According to Bertolucci, Italy has a good chance to win the Davis Cup with a full team.

 

“Italy would have a good chance to win this event with the best times. There are not so many teams, which can boast two players, who are close to the top 10 and a good doubles team formed by Fognini and Bolelli. It is necessary that the two singles players are in good shape. Unfortunately that was not the case last year. Italy can win the Davis Cup, if Fognini and Sinner are in form”.

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Tennis In The Time Of Covid-19

There will be tennis again, but along the way there should be memories of triumphs that rise above the challenges that these times engender. Existence can hinge on more than tennis, but the game will survive a pandemic with a lot of patience and ingenuity.

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By Cheryl Jones

It’s April. Tennis hasn’t been cancelled, but it’s been sidelined by something much bigger than the sport itself. The Covid-19 virus has taken center stage. It’s doubtful that Rafael Nadal will be taking his yearly bite out of the Coupe des Mousquetaires, even though Roland Garros has merely been rescheduled for September. Paris’ delay could eventually lead to cancellation, gauging the way things are now. Roger Federer is likely having mixed feelings about the cancellation of most major events that he was planning to skip anyway, having had knee surgery quite recently. Andy Murray has probably been weighing the events of the day, trying to decide if he should retire and become an expert on the rare species of bats that have taken up residence on his property – or maybe not.

 

There’s a likelihood that the stars of the tennis world are doing just what everyone else is doing – sheltering in place, reading that book that’s been on the shelf gathering dust, or maybe like Federer trying to hit balls against a wall to get back into condition. Of course it is snowing and windy and cold in Switzerland this time of year, but as Chaucer once said – time waits for no man. Evidently, not even Roger Federer.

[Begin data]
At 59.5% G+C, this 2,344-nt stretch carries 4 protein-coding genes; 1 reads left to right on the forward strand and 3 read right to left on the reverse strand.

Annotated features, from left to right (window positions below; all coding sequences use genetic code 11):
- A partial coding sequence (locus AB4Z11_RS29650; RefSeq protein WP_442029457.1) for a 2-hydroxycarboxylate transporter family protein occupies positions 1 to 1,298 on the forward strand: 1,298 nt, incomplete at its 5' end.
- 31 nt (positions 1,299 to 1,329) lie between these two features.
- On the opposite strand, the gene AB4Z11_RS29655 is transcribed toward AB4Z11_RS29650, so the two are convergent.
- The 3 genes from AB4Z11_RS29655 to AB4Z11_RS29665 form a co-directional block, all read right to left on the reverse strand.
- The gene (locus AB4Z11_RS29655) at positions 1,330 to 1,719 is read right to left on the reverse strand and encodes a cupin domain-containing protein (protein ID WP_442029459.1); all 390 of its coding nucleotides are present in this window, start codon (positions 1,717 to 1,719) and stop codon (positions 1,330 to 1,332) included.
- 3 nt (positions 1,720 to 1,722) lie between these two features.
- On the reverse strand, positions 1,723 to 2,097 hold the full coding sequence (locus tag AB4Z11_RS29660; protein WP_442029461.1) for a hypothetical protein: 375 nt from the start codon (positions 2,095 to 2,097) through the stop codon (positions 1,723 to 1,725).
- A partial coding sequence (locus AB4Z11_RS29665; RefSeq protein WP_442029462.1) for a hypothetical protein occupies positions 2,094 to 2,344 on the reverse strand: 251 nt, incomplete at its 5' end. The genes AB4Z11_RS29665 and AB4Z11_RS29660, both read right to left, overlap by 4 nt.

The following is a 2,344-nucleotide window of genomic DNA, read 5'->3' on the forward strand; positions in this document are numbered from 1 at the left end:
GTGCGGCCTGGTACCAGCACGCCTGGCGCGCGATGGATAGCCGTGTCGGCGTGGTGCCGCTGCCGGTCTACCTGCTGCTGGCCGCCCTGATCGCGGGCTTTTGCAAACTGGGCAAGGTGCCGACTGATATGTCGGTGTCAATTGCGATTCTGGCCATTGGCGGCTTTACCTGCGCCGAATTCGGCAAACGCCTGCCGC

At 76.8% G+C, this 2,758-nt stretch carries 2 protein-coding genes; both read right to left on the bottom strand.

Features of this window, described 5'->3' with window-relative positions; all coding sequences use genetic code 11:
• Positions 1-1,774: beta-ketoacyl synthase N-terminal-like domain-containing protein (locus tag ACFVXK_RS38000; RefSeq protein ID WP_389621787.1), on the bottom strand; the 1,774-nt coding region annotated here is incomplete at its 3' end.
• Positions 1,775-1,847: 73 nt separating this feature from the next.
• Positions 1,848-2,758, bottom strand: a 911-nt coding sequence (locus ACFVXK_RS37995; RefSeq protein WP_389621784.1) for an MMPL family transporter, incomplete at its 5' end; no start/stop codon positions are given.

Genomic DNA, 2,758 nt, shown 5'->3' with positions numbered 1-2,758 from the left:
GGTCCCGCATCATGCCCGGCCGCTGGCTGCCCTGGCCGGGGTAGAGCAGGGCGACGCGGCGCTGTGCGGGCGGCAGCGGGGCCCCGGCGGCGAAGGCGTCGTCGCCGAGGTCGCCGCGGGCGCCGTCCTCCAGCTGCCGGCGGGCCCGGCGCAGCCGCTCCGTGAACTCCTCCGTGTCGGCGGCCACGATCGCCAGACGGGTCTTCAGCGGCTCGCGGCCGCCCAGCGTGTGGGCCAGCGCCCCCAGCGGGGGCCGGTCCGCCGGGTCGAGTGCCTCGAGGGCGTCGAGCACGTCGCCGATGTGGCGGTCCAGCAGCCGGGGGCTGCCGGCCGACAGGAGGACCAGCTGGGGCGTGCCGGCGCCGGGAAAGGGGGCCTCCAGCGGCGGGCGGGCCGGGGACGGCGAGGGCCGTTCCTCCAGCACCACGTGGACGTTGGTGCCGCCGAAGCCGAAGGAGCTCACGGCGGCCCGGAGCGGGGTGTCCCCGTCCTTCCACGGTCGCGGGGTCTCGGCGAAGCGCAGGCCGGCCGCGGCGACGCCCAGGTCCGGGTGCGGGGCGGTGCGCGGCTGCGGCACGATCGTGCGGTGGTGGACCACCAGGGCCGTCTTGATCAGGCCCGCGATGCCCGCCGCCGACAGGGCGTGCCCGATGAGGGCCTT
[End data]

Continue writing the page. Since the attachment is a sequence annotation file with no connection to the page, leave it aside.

Having a good deal of time on my hands, having read three of those dusty books and missing tennis, my mind began to wander. I thought about others that were confined to their homes, much as I am here in Southern California. Because this was a rather unplanned sequestering, most folks have had to make-do with what they have on hand.

Last week, ESPN, hungry for sports news, where thanks to the virus, none exists, showed Federer hitting balls against a backboard on his private court. I imagined that he had to make sure there were no gut strings involved that would grow gummy in the wet and wild weather. Then I thought, what if his supply of synthetic strings ran low? A crafty guy like Federer would have something on hand. He would have known that he needed to rehab and there should have been a way to make that happen. What better way to get in shape for tennis than with tennis?

I imagined that he called his good friend Rafa and the two of them surely would have chatted about the dilemma Roger was having. He needed to rehab, but he had way too much gut and not enough synthetic string. As problems go, this should have been inconsequential, in the scheme of things, but it wasn’t. They both knew that their livelihood should not depend on the lack of suitable manmade product. The chitchat that the two greats exchanged would have been light and airy – How are the kids? How about the newlyweds? How’s the fishing going? Kids are fine; marriage is fine; fishing isn’t what it once was, but life is good. Wait – fishing… Rafa might have remembered that he left a tackle box in Roger’s huge garage. Recalling the contents, he would have said, “Check the stash of fishing line, No?”